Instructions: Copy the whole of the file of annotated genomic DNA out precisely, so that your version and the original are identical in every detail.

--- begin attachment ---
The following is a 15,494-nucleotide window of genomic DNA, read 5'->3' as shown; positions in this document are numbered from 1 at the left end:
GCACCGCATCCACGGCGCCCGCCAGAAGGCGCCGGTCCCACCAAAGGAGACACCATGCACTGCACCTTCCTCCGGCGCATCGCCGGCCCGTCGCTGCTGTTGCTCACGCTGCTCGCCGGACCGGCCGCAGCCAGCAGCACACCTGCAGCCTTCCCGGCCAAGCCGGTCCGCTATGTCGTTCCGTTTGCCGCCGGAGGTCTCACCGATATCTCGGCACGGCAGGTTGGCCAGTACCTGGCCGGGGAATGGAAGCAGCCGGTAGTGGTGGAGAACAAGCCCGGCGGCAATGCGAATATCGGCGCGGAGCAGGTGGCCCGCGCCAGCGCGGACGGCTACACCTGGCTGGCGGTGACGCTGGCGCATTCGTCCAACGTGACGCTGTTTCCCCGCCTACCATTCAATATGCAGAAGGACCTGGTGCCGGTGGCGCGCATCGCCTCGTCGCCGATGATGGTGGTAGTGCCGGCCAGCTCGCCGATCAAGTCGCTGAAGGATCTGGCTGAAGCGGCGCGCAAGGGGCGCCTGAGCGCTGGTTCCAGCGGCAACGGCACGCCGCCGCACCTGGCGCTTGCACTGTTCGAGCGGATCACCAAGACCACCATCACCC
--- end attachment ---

The following is a 15,494-nucleotide window of genomic DNA, read 5'->3' as shown; positions in this document are numbered from 1 at the left end:
GCACCGCATCCACGGCGCCCGCCAGAAGGCGCCGGTCCCACCAAAGGAGACACCATGCACTGCACCTTCCTCCGGCGCATCGCCGGCCCGTCGCTGCTGTTGCTCACGCTGCTCGCCGGACCGGCCGCAGCCAGCAGCACACCTGCAGCCTTCCCGGCCAAGCCGGTCCGCTATGTCGTTCCGTTTGCCGCCGGAGGTCTCACCGATATCTCGGCACGGCAGGTTGGCCAGTACCTGGCCGGGGAATGGAAGCAGCCGGTAGTGGTGGAGAACAAGCCCGGCGGCAATGCGAATATCGGCGCGGAGCAGGTGGCCCGCGCCAGCGCGGACGGCTACACCTGGCTGGCGGTGACGCTGGCGCATTCGTCCAACGTGACGCTGTTTCCCCGCCTACCATTCAATATGCAGAAGGACCTGGTGCCGGTGGCGCGCATCGCCTCGTCGCCGATGATGGTGGTAGTGCCGGCCAGCTCGCCGATCAAGTCGCTGAAGGATCTGGCTGAAGCGGCGCGCAAGGGGCGCCTGAGCGCTGGTTCCAGCGGCAACGGCACGCCGCCGCACCTGGCGCTTGCACTGTTCGAGCGGATCACCAAGACCACCATCACCC